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  • What is the science behind Cranio?
    Since the inception of cranial osteopathy by William Sutherland toward the end of the 19th century, modalities based on the cranial approach have been pioneering, pushing the bounds of western scientific knowledge. This is because cranio honours both the subjective and objective 'versions' of reality, whereas western science is still very much preoccupied with the objective. However, in recent years, science is starting to catch up... For example, work in the field of quantum mechanics in the late 1990's led to the discovery of the 'observer effect', which demonstrates that passive observation of phenomenon can change that phenomenon. Consciousness is causal! This offers some explanation of how, when a craniosacral therapist attunes to the subtle interplay of bodily systems with an underlying healing intention, the systems will naturally begin to express healthier function. Around the same time, neuroscientists discovered 'Mirror Neurons'. These are a special type of brain cell which fires both when we 'do something', as well as when we observe someone else doing that same thing. Why is this relevant to Cranio? Mirror neurons prove that we are far more connected to one another that we previously surmised. There is no real separation between two ‘individuals’. When a change happens in your being, it is acknowledged in mine, and vice versa. Current thinking is that this process has likely underpinned much of human development – including the development of language and technological sophistication. Mirror Neurons also provide an explanation of the mechanics underpinning higher human capacities like empathy - the ability to 'feel' into the experience of another person. The mechanism of Mirror Neurons explains how a well trained cranio practitioner is able to tune into the intricacies of the patient’s system and help facilitate release on many levels. It also explains how, when the practitioner accesses a deep states of stillness, the client will begin to resonate with this. During a cranio session, there is a direct, visceral transmission of health and wellbeing that entirely bypasses the superficial mechanisms of communication.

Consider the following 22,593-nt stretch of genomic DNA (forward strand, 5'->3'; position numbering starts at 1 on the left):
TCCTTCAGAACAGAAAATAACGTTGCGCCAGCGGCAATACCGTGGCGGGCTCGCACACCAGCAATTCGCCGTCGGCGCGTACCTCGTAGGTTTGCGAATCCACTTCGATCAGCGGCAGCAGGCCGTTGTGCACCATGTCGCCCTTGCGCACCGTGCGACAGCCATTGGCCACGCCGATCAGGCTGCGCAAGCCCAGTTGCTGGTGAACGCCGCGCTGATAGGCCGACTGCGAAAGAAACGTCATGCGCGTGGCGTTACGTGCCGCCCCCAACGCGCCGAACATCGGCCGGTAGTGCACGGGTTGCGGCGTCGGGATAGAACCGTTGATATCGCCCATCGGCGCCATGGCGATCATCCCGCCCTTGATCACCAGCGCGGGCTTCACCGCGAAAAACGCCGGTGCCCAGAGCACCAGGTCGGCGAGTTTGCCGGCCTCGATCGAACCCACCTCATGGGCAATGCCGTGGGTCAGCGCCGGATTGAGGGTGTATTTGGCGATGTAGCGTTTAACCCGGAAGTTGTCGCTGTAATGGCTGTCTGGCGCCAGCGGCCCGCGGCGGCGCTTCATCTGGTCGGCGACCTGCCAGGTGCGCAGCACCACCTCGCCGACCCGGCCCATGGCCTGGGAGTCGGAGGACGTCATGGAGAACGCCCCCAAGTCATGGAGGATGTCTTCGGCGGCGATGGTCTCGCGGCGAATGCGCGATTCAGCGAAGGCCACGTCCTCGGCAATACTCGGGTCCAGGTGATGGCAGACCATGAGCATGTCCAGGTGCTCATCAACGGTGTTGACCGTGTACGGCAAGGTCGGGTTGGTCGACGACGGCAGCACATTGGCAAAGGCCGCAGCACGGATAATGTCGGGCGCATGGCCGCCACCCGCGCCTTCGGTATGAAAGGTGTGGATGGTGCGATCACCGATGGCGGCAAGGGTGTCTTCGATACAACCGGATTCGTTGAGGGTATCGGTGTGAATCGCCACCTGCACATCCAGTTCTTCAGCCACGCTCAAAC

• How can cranio support my yoga practice?
    Craniosacral therapy can be a wonderful support to yoga practice by helping the bodily tissues and energies find a level of integration and spaciousness that can be difficult to create 'from within' on the mat. As a long term practitioner and teacher of yoga, I have personally found cranio helpful in: 1. Injury recovery and prevention - by supporting a sense of whole-body integration in fascia and connective tissue. Thereby reducing the possibility of straining individual structures and joints when you practice yoga. 2. Unlocking the outer and inner breath - supporting the free movement of the respiratory diaphragm as well as more subtle structures including the cranial bones, dural membranes and cerebrospinal fluid. 3. Awakening subtle body awareness - yoga asana can be great for developing our ability to 'feel into' our bodily sensations and processes. However, we may find that certain poses remain too 'triggering' or simply too difficult to access even after years of practice. Often this is the result of some form of past injury or trauma (physical or psychological) which has become imprinted in the body. Cranio can help unlock our ability to start working with these kinds of blind-spots in a safe way. 4. Moving through energetic challenges - yogic practices, particularly those involving breath regulation and intense focus, have the potential to arouse some very powerful energies (aka Kundalini). If the energetic circuits of the body aren't well prepared, this can lead to all sorts of challenges, from bodily discomfort and nervous system disturbance through to psychological and spiritual difficulties. Cranio can help your system find the space and grounding it needs to safely resolve these kinds of issues. Feel free to drop us a line if you would like to know more. Happy practicing! Jonathan
  • Is Cranio Nelson an ACC registered provider?
    Although cranio can be very effective for supporting recovering from accidental injury, it is not currently recognised by ACC. This is primarily because of a difference in view - the cranio therapeutic process is truly holistic - although we work directly with the physical tissues we also bring many more subtle aspects of being into the treatment process in order to support optimum health function. This means cranio doesn't fit neatly into the ACC framework, and attempting to force a fit would tend to dilute the efficacy of the treatment. In our experience, full recovery from injury often requires that a number of interrelated causes and conditions be resolved, not just the damage to physical tissue.
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